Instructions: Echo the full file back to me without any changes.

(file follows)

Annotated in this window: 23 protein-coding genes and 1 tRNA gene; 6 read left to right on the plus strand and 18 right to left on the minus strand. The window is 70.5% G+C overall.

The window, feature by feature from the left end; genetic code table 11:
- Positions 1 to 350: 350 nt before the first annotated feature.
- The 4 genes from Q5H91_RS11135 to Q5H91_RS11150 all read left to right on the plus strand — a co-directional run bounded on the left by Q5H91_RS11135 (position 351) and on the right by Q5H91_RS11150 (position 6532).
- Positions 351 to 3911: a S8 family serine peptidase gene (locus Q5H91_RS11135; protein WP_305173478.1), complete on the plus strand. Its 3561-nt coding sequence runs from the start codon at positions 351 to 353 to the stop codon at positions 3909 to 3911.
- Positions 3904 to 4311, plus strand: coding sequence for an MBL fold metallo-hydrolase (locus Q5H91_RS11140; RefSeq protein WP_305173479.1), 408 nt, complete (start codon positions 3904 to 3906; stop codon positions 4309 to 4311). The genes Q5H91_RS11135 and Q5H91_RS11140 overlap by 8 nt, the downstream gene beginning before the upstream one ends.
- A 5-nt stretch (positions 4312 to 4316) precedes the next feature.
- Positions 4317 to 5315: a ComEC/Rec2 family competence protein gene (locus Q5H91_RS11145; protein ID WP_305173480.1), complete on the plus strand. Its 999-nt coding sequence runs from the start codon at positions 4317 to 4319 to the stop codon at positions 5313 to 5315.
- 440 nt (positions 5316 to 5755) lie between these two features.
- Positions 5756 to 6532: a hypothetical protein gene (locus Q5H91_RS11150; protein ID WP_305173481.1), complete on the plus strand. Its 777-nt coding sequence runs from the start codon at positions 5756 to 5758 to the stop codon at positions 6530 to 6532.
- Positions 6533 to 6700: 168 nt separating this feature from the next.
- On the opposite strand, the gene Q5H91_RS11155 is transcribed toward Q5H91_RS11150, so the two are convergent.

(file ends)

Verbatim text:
Annotated in this window: 23 protein-coding genes and 1 tRNA gene; 6 read left to right on the plus strand and 18 right to left on the minus strand. The window is 70.5% G+C overall.

The window, feature by feature from the left end; genetic code table 11:
- Positions 1 to 350: 350 nt before the first annotated feature.
- The 4 genes from Q5H91_RS11135 to Q5H91_RS11150 all read left to right on the plus strand — a co-directional run bounded on the left by Q5H91_RS11135 (position 351) and on the right by Q5H91_RS11150 (position 6532).
- Positions 351 to 3911: a S8 family serine peptidase gene (locus Q5H91_RS11135; protein WP_305173478.1), complete on the plus strand. Its 3561-nt coding sequence runs from the start codon at positions 351 to 353 to the stop codon at positions 3909 to 3911.
- Positions 3904 to 4311, plus strand: coding sequence for an MBL fold metallo-hydrolase (locus Q5H91_RS11140; RefSeq protein WP_305173479.1), 408 nt, complete (start codon positions 3904 to 3906; stop codon positions 4309 to 4311). The genes Q5H91_RS11135 and Q5H91_RS11140 overlap by 8 nt, the downstream gene beginning before the upstream one ends.
- A 5-nt stretch (positions 4312 to 4316) precedes the next feature.
- Positions 4317 to 5315: a ComEC/Rec2 family competence protein gene (locus Q5H91_RS11145; protein ID WP_305173480.1), complete on the plus strand. Its 999-nt coding sequence runs from the start codon at positions 4317 to 4319 to the stop codon at positions 5313 to 5315.
- 440 nt (positions 5316 to 5755) lie between these two features.
- Positions 5756 to 6532: a hypothetical protein gene (locus Q5H91_RS11150; protein ID WP_305173481.1), complete on the plus strand. Its 777-nt coding sequence runs from the start codon at positions 5756 to 5758 to the stop codon at positions 6530 to 6532.
- Positions 6533 to 6700: 168 nt separating this feature from the next.
- On the opposite strand, the gene Q5H91_RS11155 is transcribed toward Q5H91_RS11150, so the two are convergent.